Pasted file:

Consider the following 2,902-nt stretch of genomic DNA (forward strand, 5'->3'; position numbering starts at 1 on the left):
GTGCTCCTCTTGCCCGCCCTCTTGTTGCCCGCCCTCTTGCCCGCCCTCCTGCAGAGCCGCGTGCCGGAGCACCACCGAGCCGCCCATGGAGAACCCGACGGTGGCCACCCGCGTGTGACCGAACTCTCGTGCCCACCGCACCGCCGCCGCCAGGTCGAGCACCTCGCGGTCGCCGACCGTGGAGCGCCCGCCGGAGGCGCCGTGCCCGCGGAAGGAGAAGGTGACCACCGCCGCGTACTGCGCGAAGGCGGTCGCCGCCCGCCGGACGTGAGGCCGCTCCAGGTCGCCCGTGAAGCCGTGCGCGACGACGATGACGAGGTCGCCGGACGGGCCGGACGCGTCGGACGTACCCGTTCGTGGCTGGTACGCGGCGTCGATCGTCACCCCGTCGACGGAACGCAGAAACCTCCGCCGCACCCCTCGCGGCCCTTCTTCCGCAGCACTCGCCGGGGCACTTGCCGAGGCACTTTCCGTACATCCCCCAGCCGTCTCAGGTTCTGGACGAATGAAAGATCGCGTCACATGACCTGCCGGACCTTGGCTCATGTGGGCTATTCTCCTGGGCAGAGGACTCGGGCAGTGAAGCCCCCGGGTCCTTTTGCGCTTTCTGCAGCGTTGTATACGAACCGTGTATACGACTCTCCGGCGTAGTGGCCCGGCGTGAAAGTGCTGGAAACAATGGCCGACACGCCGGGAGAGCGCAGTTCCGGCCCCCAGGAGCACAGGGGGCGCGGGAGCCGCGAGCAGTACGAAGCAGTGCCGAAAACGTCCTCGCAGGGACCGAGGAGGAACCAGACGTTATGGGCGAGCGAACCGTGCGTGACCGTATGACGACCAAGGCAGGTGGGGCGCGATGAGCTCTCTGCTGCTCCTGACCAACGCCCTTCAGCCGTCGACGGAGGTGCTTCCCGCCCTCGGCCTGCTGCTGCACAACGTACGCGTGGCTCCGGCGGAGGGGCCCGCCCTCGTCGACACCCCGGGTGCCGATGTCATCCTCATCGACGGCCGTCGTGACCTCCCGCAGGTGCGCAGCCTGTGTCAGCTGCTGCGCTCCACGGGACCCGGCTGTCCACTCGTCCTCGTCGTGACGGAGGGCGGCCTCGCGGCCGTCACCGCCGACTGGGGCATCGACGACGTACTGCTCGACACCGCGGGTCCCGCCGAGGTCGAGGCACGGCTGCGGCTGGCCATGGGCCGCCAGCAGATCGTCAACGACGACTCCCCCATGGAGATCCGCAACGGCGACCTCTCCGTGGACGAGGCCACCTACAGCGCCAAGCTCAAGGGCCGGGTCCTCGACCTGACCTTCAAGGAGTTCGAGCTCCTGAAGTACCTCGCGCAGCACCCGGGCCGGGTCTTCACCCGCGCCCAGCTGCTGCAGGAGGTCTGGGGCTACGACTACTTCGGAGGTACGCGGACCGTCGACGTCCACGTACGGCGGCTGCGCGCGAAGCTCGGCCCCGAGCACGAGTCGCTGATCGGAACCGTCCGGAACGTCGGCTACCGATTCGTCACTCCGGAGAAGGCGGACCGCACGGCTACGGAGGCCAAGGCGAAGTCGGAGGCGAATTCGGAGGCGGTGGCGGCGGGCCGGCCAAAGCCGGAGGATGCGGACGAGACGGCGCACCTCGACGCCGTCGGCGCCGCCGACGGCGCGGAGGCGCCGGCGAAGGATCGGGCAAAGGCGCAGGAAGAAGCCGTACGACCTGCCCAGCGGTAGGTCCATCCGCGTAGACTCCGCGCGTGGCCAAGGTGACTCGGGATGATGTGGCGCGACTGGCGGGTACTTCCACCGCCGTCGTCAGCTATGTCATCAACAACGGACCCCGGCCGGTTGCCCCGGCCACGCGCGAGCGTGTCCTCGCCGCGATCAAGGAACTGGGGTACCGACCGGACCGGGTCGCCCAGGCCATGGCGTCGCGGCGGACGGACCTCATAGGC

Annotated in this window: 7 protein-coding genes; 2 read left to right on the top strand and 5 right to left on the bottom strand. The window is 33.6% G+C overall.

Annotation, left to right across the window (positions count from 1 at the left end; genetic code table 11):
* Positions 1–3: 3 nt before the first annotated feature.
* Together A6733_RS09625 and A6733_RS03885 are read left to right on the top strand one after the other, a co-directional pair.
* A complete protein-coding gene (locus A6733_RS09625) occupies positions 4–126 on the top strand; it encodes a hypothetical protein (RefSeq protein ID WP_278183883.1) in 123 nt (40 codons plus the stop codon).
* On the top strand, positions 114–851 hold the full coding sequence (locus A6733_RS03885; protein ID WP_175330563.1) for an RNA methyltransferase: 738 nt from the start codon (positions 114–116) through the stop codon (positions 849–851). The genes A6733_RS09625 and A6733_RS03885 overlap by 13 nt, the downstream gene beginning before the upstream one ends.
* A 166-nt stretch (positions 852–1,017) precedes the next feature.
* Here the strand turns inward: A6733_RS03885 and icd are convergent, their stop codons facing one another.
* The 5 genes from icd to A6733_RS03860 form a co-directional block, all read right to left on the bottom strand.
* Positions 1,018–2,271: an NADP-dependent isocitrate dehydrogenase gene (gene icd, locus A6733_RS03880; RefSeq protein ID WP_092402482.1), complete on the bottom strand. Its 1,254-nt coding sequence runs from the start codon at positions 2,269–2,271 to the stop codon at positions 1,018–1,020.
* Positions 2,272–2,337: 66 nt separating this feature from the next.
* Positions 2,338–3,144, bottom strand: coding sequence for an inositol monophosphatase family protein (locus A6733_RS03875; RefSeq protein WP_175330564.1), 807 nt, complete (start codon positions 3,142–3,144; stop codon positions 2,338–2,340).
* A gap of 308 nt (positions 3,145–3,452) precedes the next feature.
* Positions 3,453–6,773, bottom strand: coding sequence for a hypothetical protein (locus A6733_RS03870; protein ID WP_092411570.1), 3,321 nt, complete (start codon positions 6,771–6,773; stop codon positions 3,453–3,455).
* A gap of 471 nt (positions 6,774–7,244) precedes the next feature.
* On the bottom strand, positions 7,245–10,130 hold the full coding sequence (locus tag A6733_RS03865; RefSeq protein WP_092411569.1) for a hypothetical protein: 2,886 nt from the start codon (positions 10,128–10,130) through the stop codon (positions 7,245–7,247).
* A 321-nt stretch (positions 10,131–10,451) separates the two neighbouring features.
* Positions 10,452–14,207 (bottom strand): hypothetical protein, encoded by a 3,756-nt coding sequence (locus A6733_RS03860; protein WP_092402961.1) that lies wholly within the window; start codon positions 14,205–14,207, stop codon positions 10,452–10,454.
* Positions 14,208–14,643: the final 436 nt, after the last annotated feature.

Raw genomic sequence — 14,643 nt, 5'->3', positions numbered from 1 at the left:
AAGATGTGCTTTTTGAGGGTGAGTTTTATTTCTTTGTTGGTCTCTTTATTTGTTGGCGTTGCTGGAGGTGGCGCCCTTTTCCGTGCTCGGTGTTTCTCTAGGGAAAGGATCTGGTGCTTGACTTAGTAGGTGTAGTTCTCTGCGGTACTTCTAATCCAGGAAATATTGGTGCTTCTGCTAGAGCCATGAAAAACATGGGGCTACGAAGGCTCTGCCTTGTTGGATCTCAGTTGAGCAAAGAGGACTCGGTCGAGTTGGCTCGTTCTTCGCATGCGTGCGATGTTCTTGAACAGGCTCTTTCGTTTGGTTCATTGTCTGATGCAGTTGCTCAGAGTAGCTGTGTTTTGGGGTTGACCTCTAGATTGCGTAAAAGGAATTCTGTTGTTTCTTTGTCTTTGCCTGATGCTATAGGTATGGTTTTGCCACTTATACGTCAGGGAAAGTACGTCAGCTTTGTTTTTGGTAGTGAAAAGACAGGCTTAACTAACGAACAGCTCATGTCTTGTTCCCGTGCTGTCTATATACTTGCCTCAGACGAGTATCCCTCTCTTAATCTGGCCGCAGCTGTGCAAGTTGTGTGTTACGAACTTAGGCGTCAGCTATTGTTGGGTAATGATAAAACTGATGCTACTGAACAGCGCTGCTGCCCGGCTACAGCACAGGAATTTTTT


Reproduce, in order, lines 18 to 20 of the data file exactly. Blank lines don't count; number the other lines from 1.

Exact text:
* On the bottom strand, positions 7,245–10,130 hold the full coding sequence (locus tag A6733_RS03865; RefSeq protein WP_092411569.1) for a hypothetical protein: 2,886 nt from the start codon (positions 10,128–10,130) through the stop codon (positions 7,245–7,247).
* A 321-nt stretch (positions 10,131–10,451) separates the two neighbouring features.
* Positions 10,452–14,207 (bottom strand): hypothetical protein, encoded by a 3,756-nt coding sequence (locus A6733_RS03860; protein WP_092402961.1) that lies wholly within the window; start codon positions 14,205–14,207, stop codon positions 10,452–10,454.